By Kevin Peachey
Personal finance correspondent, BBC News
Image source, Getty Images
A scheme which allows shoppers at convenience stores to get cashback without having to make a purchase is being expanded rapidly over the next few weeks.
Having started as a small trial, it is now available in 900 stores, and will soon be used in 2,000 shops.
Shops are increasingly stepping in to provide cash to customers as ATMs close across the UK.
But one retail group says shopkeepers should not be a substitute for ATMs.
The system operates through a PayPoint network in local stores, and is backed by Link, which oversees the UK's cash machine network.
People using the service can choose to withdraw any amount between 1p and £50, rather than just the notes dispensed by an ATM. They do not have to buy anything in the shop to receive the money, and are not charged a fee.
During the year-long trial, more than 24,800 transactions have been made, with an average withdrawal of £27.81.
The requirement for the service is the result of disappearing free-to-use ATMs, particularly in less populated areas. There was a 25% drop in the number of free-to-use cash machines between January 2018 and October this year.
Link's own figures suggested that while some wealthier parts of Edinburgh and London saw a sharp fall in demand for cash machines, there remained a greater reliance on cash in areas such as Liverpool, Bradford and Birmingham.
Retailers receive a fee from the cardholder's bank each time the cashback service is used, and groups representing shopkeepers have given a guarded welcome to its expansion.
"Alternative ways of providing cash are essential, which is why we welcome the extension," said Tom Ironside, director of business and regulation at the British Retail Consortium.
"Nonetheless, the provision of cashback is not suitable for all retailers as it often requires them to hold significantly more cash than normal - putting them at an increased crime risk. For this reason, the availability of free-to-use ATMs in all parts of the country remains essential."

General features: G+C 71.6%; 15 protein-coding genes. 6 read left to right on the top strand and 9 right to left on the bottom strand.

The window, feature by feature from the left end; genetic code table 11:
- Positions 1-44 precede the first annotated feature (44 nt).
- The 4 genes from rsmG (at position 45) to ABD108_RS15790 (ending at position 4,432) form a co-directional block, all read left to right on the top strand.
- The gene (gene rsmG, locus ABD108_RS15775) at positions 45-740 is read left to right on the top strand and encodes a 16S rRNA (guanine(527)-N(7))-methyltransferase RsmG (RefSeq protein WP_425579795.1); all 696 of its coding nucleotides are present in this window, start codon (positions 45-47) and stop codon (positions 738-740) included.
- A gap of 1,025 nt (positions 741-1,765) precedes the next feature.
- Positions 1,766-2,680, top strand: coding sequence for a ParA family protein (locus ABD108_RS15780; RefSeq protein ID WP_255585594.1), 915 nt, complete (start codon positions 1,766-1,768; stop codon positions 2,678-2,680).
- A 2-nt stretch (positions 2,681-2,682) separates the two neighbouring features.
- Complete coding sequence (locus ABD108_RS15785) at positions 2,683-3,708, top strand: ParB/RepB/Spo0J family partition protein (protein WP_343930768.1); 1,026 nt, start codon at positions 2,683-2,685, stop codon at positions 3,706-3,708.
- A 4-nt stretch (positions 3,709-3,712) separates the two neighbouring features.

Martin McTague, from the Federation of Small Businesses, said: "There's been good anecdotal evidence from this cashback without purchase trial, especially with regards to footfall - shoppers come in to take out cash, and then make unplanned purchases when on site, leading them to build a new relationship with a small business.
"Making the wider roll-out a success depends on getting incentives right."
He said the payments to shopkeepers needed to cover bank fees, which have been ramped up as bank branches have closed, higher insurance premiums owing to having cash on site, and compensation for the time needed to take notes and coins to and from access points.
The government has also given its backing to cashback projects, having changed legislation following the UK's departure from the EU to allow it to happen.
Image source, Getty Images
The trials, and subsequent extension of the scheme, is part of a wider project trying to ensure notes and coins are accessible to everyone who needs them across the UK.
The latest Financial Lives survey from the Financial Conduct Authority (FCA) showed that more than five million people rely on cash every day.
In July, the FCA, which regulates financial firms, warned that people living in rural areas were having to travel further to find somewhere to withdraw and deposit cash free of charge.
The Age UK charity has said that people require the same guarantee of access to cash as they do for running water, electricity and the post.